For once, it wasn’t the Sacramento Kings defense that let them down. Much like their first meeting in Sacramento, the Kings held the Chicago Bulls relatively in check and displayed the effort needed on that end to get a win. Unfortunately, most other aspects necessary for victory were missing — shot-making, late game execution and free throw conversions. The Kings, once again, were right there at the end, a few plays away from taking down a quality opponent. But unsurprisingly, it was the Bulls who came through and pulled out a 94-87 win, leaving the Kings disappointed yet again.
LATE-GAME SHORTCOMINGS – When the Kings fell behind by eight with 2:01 left, it looked like curtains for Sacramento. Credit to the Kings, they kept fighting and pulled quickly to within one possession. Unfortunately, they couldn’t make the plays when needed. Down by three, the Kings got the stop they needed but were unable to grab the rebound, allowing Chicago to push the lead back to five with 1:05 left. On the Bulls next possession, Jason Thompson, who otherwise was a workhorse down the stretch, collapsed too far on a harmless Joakim Noah dribble drive. This resulted in a Taj Gibson jumper. After Isaiah Thomas cut the deficit again to three with 29 seconds left, the Kings point guard inexplicably intentionally fouled Kirk Hinrich, rather than play out the possession and go for the stop. After one Hinrich free throw, the Kings dialed up a perfect play, but Ben McLemore, who struggled all game long, missed an open look from downtown. A missed rebound, a defensive lapse, a brain cramp and a missed shot — four plays in crunch time that buried Sacramento.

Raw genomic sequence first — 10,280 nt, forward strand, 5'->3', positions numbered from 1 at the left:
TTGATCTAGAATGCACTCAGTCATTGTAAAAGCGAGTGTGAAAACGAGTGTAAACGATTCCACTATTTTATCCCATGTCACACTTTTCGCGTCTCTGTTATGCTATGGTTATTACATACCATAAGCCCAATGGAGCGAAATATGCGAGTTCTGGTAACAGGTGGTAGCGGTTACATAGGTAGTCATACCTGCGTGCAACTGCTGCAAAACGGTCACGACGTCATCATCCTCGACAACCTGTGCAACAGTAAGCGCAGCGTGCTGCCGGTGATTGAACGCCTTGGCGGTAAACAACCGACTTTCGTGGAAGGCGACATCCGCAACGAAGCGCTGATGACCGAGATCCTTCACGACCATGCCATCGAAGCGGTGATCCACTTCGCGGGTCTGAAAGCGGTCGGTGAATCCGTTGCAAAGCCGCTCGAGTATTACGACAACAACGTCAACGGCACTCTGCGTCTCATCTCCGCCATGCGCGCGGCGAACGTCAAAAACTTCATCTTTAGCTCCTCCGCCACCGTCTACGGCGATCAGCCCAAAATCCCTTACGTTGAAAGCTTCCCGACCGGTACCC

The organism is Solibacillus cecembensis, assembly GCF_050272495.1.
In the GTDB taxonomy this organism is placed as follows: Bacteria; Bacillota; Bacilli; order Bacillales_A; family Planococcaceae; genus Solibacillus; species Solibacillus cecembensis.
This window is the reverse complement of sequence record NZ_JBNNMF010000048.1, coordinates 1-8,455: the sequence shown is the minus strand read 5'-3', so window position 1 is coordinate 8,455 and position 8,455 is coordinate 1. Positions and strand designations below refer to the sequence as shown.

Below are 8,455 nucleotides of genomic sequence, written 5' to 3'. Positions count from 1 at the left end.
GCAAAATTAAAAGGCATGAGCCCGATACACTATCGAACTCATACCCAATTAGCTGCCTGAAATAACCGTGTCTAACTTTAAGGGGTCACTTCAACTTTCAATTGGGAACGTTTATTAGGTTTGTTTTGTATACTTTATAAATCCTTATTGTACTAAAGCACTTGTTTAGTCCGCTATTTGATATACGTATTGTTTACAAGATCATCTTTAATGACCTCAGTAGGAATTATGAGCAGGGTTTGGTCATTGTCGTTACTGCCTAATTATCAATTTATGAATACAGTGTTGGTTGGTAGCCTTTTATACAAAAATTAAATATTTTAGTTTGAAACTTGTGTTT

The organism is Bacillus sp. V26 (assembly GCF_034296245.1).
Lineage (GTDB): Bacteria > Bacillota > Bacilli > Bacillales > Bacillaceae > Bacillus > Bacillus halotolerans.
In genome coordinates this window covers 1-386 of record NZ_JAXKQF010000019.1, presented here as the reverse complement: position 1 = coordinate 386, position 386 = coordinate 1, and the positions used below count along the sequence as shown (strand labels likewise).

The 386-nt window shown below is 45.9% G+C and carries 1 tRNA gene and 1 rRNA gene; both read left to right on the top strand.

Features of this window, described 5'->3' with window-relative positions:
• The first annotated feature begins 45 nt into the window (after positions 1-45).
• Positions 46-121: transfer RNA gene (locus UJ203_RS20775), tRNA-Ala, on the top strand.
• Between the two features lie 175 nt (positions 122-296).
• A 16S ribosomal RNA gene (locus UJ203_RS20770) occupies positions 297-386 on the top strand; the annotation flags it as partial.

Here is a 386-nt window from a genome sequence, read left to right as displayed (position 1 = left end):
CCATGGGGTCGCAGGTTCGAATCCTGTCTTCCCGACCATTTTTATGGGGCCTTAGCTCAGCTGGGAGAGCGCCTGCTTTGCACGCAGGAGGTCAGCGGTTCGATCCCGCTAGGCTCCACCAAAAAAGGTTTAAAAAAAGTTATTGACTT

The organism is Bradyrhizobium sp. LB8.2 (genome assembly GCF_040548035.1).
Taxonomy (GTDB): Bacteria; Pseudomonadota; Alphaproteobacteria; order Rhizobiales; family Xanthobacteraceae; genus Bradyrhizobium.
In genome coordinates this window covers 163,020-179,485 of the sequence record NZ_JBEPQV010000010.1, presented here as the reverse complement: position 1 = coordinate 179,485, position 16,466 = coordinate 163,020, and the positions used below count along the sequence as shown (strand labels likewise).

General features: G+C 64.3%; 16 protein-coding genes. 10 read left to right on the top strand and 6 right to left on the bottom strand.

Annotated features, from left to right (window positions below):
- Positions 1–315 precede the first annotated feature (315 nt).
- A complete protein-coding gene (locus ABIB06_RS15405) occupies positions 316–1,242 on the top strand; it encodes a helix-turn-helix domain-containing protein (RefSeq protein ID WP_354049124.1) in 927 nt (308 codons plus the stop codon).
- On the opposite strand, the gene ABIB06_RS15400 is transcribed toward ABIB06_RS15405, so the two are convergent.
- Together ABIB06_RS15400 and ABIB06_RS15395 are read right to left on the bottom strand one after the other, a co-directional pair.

OFFENSIVE INEFFICIENCY – The Kings really relied on their defense to stay in the game because their offense was a mess. One thing they did well was get to the line, creating 37 opportunities from the stripe. But the Kings missed 14 of those (62.2 percent), a pivotal stat in such a close game. Sacramento found little success from the field, shooting 36.5 percent and hitting just 2-of-14 from three-point range (Ben McLemore was 0-of-7). The Bulls deserve credit for a lot of that, as they made offense difficult for the Kings inside and out. Sacramento, however, has no excuse for the free throw misses.
COUSINS BATTLES NOAH – There may be no hotter center in the NBA right now than Joakim Noah, but DeMarcus Cousins (38 MIN, 25 PTS, 10-21 FG, 5-7 FT, 14 REB, 2 AST, 4 STL, 1 BLK, 5 TO) showed why he shouldn’t be ignored. There were still a few instances of Cousins letting a lack of whistles take him out of the ensuing defensive possession. But for the most part, DMC was a beast who overpowered Noah on a number of occasions. Cousins did his best work down the stretch, as he tried to will the Kings to victory with some inspired interior play. Cousins scored 18 points in the second half. The effort wasn’t rewarded, but Cousins did his best to carry a struggling Sacramento offense.
OTHER OBSERVATIONS – This wasn’t a game for McLemore (36 MIN, 6 PTS, 3-12 FG, 6 REB, 2 TO) that could be blamed on being a rookie. He just continually missed open looks, and that’s frustrating. He isn’t asked to do much, but knocking down more open threes is a must … The Kings bench shot 4-for-18 from the floor and 4-for-11 from the free throw line … Isaiah Thomas (42 MIN, 26 PTS, 7-18 FG, 2-5 3FG, 10-13 FT, 3 REB, 5 AST, 4 TO) led the Kings in scoring, and he really had to work hard against some tough Bulls defense from Hinrich, D.J. Augustin and even Jimmy Butler in the fourth quarter … Sacramento cleaned the glass with a 55-40 rebounding advantage and 19 offensive boards.